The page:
Jerry Gitchel

Jerry Gitchel

Don't blame technology. For more than three decades business leaders have fought a business arms-race by investing in new technology. You buy the latest cutting-edge software. Your competitor follows your lead. You try harder to keep up by updating to the latest version or investing in the premium version. All you get is parity and a closet full of abandoned technology.

Mindset Over Matter

When you hear the term, "Wall Clock" what image comes to mind? How about "alarm clock"? If the clock on your wall is round, it indicates an analog mindset. If your alarm clock displays the time horizontally, you're working with a digital mindset. Each day our culture moves forward from living in an analog past toward a digital future. The #1 reason established companies are losing market share, much of their profits and most of their customers is the fear of changing to a digital mindset. Analog is too heavy, too slow, too hard to execute.  

Digital Transformation, 1-2-3

Digital is the future of business. Not only your future but the future for your company. All you have to do is change your mindset. All it takes is three easy steps.

  1. Ask your customers. Here in Jacksonville, Downtown workers are flocking to Food Trucks for Lunch. Where are you customers headed? Meet them there.
  2. Review your business processes and procedures. Where can you reach farther, move faster, increase the value of the service?
  3. Adapt technology to meet the human need. Don't spend another dime on technology unless it creates value for those you serve best.

On a Personal Note

I invite you to join me Tuesday evening April 18th at UNF to celebrate the launch of our first Digital Transformation course here in Jacksonville. It's the first course that goes beyond which button to push or where to click. The focus is a digital transformation for Communications and Public Relations professionals.

Learn More or RSVP

Effective Social Engagement for Public Relations

 

I delivered your signature "TuneUp" report to a client yesterday. The verdict? Overwhelmed. What I learned is that quantity doesn't equal value. The report is meant to be inclusive. More that an inventory of the tools, it assesses skills and talents and wraps up with a list of specific actions to streamline business processes. However, the result should be excitement, not terror.

But wait, there's more. The I accepted an assignment to beta test a new expert system App. It was more Alpha then Beta. I deleted it. Next I received a special invitation to a restaurant opening. All I had to do was download an App, signup for an account, login and register for a wait time. I didn't.

I replied, thanking the owners for their invitation but declining because it was, "Just too hard to figure out." Then something extraordinary happened. I received a very nice reply from Sarah, the owner. I was stunned that she stopped all of the urgent tasks on her plate to respond to me. Not a loyal customer, not even a customer. Just some guy who's email address was in her database. I will become their loyal customer, as soon as they launch.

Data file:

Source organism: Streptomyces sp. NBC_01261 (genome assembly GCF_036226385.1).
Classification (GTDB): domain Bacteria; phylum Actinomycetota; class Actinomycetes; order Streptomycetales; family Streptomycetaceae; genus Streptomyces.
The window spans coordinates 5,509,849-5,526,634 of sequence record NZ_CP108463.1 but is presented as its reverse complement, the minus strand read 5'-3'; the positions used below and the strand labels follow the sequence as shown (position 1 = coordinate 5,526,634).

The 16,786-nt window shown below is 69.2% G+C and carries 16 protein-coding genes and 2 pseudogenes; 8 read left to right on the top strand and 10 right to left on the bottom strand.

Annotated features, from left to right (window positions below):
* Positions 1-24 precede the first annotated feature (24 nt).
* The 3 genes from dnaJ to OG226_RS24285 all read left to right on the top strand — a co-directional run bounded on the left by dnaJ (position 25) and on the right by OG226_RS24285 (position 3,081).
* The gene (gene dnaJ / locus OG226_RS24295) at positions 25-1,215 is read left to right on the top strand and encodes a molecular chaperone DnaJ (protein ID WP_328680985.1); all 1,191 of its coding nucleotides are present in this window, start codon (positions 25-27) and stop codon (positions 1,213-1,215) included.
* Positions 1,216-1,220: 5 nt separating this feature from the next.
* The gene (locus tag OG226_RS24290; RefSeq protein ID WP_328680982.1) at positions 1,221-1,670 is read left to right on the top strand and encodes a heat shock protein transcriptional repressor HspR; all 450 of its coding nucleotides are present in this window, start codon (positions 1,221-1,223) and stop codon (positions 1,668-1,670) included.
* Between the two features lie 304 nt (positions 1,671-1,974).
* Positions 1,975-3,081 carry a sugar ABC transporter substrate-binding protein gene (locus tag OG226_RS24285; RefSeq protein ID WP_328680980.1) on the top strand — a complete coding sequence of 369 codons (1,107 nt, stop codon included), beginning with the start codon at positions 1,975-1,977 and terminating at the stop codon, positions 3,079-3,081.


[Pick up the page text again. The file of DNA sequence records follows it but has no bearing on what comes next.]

Today I intend to slow down, be present, reset to zero as appropriate. What is on your plate today? How are you planinng to create value today?  

Ps My love Deborah dedicated this song to me. Thank you sweetie! This is Why I Need You.

Wednesday, 12 April 2017 07:10

The Cost of Effective Customer Support

Jailtime comes from the cover-up, rarely the crime. Customer service failures stem from the response, not the incident. Employing even a smidge of Emotional Intelligence (EI) would have saved United Airlines, not to mention their customer a whole lot of pain and suffering. The importance of customer service was driven home by Darren Bounds, Founder, and CEO of Breezy.hr at a recent StartUpJax Meetup. As I understood it, a customer's UX [User eXperience] gets them to try your product or platform. their SX [Support eXperience] convinces them to become paying customers. 

I'm researching a brand new expert system platform. I had trouble completing a specific process. I submitted a support request. Here is their endearing reply:

"Hi Jerry, Thank you so much for your feedback. Oh dear, we didn't expect this to happen. This has not happened before. We're checking the app to see what's happening now. Meanwhile, if this issue is still happening, could you take a screenshot of where it's stuck? Thanks."

 Yes, that's what they said. Really. Here's what I heard: Gratitude, empathy, acceptance, responsibility, action, engagement. Priceless. Not only for brand building, but also for building the bottom line. United Airlines lost 1B in value in less than 24 hours.